Saturday, February 1, 2014

Little Nemo: Adventures in Slumberland (1989)



Whenever I first started college, a lot of my friends and fellow film students and I began revisiting films that we had seen as little kids, but had since long forgotten. The list of hazy childhood nostalgia ranged from The Iron Giant, Disney’s The Black Cauldron, and even to such obscure depths as the 1970’s adaptation of Alice’s Adventures in Wonderland (AKA nightmare-fuel). The list goes on and on, but what all of these films had in common was the overall lasting impression of disturbing us enough to eventually push them out of the forefronts of our memories. Until now.

All of a sudden, I started to piece together snapshots of things I thought I remembered about a movie that I was fairly convinced was real. Flying beds. A princess. Dancing toys. A supernatural circus. I became fairly certain that all of these psuedo-memories belonged to one film - but which one?

Luckily I live in the age of the internet, where such vague google searches as “kids’ film with floating beds” are met with immediate answers. My quest did not take long, as I instantly encountered forums where hundreds of other young adults were asking the same sorts of questions. Apparently a great multitude of us were being regularly haunted by memories of the same movie. The culprit? Little Nemo: Adventures in Slumberland


Suddenly it all came back: the king of Slumberland who doubled as a circus ringleader, the forbidden door in the cave, the flooding bedroom, the shapeshifting goblins, and - of course - the floating beds. Adventures in Slumberland
came out in 1989, which meant that by 1997 or so, it was a regular staple in the video rental store just down the street from my house. I don’t exactly remember the first time I watched it, but I do remember that it was the only movie I rented for about two years. Probably because I thought it was the only movie I could rent.

So let's get to the plot, yeah?

Nemo's an adorable little kid living in turn-of-the-century New York/Tokyo/Animated-Hybrid-City. Nemo has nightmares, all of which involve being chased by a phantom locomotive. After waking from his bad dream, however, Nemo's lucky enough to find out that there's a parade in town welcoming a traveling circus. Which, you know, is just awesome. Except for Nemo. Nemo goes to the parade and gets super jazzed about the circus, but in true childhood fantasy fashion, his parents are "too busy" to take him. Bummer.

Little Nemo goes off to sleep that night, and is approached by the strange characters he saw earlier in the parade. The circus organist, who's really "Professor Genius", informs Nemo that he has been chosen by the king of Slumberland to be a playmate for his daughter. Nemo has his apprehensions at first, but pretty quickly turns around and goes off with Professor Genius and his magical blimp to Slumberland.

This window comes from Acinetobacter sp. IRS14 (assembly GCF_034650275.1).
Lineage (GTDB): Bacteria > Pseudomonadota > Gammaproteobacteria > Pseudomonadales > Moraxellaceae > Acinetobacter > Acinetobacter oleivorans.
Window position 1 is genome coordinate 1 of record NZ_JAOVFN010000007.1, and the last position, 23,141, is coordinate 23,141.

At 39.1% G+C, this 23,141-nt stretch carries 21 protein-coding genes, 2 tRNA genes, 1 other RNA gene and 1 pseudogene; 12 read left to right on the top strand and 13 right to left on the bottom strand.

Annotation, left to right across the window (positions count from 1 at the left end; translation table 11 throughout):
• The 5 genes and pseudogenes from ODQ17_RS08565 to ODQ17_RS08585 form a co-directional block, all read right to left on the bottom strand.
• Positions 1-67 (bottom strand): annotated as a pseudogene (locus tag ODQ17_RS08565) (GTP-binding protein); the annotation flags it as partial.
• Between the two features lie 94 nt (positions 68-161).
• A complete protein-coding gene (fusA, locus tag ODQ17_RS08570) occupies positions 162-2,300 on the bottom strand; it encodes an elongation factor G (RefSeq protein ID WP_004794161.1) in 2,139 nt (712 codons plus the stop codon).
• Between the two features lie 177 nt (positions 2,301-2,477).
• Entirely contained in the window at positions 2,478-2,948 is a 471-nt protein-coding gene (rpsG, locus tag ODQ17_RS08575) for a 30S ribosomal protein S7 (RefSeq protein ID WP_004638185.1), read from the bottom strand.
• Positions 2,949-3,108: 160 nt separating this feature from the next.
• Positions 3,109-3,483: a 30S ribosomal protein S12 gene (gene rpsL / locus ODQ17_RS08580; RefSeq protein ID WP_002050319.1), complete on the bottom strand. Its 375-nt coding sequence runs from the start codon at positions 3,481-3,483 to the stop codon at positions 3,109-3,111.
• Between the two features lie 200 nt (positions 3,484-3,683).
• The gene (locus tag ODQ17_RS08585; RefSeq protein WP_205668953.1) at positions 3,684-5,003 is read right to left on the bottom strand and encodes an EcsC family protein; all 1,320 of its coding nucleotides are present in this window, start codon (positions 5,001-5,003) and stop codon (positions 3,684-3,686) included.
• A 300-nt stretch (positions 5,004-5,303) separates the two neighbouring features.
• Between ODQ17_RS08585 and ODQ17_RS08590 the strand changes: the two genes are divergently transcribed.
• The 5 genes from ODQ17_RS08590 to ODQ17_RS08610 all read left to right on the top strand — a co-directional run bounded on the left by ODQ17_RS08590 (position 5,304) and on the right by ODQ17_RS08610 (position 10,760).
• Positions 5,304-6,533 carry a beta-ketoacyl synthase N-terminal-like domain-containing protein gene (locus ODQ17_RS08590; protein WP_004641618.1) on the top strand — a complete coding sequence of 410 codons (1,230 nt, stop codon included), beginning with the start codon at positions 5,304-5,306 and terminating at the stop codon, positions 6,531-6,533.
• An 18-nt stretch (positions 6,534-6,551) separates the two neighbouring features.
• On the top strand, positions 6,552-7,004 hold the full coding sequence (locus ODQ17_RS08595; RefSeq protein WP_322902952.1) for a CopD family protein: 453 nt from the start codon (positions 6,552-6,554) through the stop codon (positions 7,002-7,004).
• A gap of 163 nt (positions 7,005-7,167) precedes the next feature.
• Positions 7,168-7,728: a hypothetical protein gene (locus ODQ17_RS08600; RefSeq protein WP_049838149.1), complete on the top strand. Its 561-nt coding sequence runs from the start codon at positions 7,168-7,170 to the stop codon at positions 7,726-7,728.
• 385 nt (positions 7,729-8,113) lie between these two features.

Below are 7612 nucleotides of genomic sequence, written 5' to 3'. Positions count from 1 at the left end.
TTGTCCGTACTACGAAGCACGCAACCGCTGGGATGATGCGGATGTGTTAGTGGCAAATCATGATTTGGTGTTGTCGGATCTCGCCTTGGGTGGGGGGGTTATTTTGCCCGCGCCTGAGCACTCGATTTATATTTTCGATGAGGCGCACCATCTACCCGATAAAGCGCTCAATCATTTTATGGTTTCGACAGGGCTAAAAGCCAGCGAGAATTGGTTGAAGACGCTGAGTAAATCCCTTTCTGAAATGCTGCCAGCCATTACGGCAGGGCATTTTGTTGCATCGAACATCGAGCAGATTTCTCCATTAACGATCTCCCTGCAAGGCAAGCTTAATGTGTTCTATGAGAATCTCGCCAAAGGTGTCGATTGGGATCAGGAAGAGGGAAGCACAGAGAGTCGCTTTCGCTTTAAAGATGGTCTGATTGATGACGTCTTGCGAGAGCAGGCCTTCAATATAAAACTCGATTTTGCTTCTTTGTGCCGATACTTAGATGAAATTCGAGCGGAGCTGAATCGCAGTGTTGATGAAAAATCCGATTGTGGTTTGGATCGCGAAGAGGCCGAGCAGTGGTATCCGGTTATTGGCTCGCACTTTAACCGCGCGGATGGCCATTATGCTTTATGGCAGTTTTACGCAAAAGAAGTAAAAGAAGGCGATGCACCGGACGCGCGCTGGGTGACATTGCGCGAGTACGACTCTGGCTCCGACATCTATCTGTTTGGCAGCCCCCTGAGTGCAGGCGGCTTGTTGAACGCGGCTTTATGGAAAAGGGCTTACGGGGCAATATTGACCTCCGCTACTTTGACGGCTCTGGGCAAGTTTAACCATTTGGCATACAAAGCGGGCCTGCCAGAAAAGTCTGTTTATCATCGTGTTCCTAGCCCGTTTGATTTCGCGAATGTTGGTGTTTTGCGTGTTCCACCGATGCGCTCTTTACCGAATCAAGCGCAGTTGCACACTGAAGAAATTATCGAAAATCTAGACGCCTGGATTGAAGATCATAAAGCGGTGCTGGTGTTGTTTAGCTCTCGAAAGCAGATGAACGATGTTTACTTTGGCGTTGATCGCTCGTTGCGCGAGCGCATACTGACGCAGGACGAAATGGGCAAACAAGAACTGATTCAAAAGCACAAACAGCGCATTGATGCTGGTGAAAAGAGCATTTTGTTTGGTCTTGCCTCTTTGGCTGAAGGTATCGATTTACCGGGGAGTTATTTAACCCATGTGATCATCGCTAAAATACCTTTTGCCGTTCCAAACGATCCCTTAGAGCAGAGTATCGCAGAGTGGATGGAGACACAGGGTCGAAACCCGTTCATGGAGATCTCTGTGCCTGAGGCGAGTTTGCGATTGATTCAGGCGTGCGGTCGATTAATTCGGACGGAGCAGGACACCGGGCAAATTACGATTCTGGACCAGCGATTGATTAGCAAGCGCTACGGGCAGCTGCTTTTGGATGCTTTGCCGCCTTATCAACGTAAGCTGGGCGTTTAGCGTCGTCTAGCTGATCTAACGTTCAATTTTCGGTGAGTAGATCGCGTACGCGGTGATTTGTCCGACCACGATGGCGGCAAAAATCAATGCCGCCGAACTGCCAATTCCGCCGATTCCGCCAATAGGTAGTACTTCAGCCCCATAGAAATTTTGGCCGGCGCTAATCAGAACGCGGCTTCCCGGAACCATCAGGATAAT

Upon arriving in Slumberland, Nemo gets acquainted with King Morpheus and his daughter, Princess Camille, right before Morpheus drops some big news on Nemo. Turns out that Nemo wasn't brought to Slumberland to hang out with Camille - but instead was brought to be the heir to Slumberland.

*Disclaimer: This is the only element of the plot I have a real problem with, as Slumberland already has an heir in Princess Camille. Why King Morpheus had the professor kidnap some random kid from the human realm to take over the thrown is beyond me - but hey, the rest of the movie kind of revolves around this, so I'll let it go.

Nemo gets the throne, Camille gets a friend, and so far Slumberland is awesome. King Morpheus' one rule, though, is that Nemo never ever ever ever opens the door with the dragon insignia. He then promptly gives Nemo the key to open said door. This could not possibly end badly in any way. Nemo and Camille go off on an adventure through Slumberland with a slightly-scary clown named Flip, and have a pretty great time getting to know each other until Flip goes ahead and screws everything up by upsetting a group of Slumberland police, forcing the trio to hide out in a dark and scary cave. Oh, and the dark and scary cave happens to house the door with the dragon insignia that Morpheus totally said to never ever ever ever open.

Flip convinces Nemo to open the door, releasing the Nightmare King who kidnaps Morpheus and whisks him away to the aptly named Nightmare Land. Going to show that you should never trust a clown, Flip is quick to blame the king's abduction on Nemo. There's nothing else to do but venture into Nightmare Land himself (along with Camille, Professor Genius, and *grumble* Flip) and save King Morpheus!

Adventures in Slumberland is a great underrated kids' flick that's all about conquering your fears, listening to your elders, and never trusting clowns. (Okay, that last part is open to interpretation.) The animation isn't of Miyazaki quality, but it's decent. The characters and scenery are imaginative and lovely, and Nightmare Land is genuinely terrifying. The balance of the beautiful, bizzare, and the scary ultimately further lend to the film's dreamlike quality.



Slumberland was a box office flop, largely due to the fact that it premiered alongside Kiki's Delivery Service, and critical reception was mixed. Condemned to video rental store shelves for about a decade, it did manage to work its way into the homes and imaginations of 90's kids everywhere. Though I forgot about the movie for the longest time, I never really forgot. And upon re-watching it, it was like I had always remembered. Slumberland might not have found its true audience upon its initial release, but it still holds a mysterious place in the minds of the children who grew up with it. Though the title itself has been forgotten by many, the memory of the film seems to reside with people well into adulthood. Almost like a dream.

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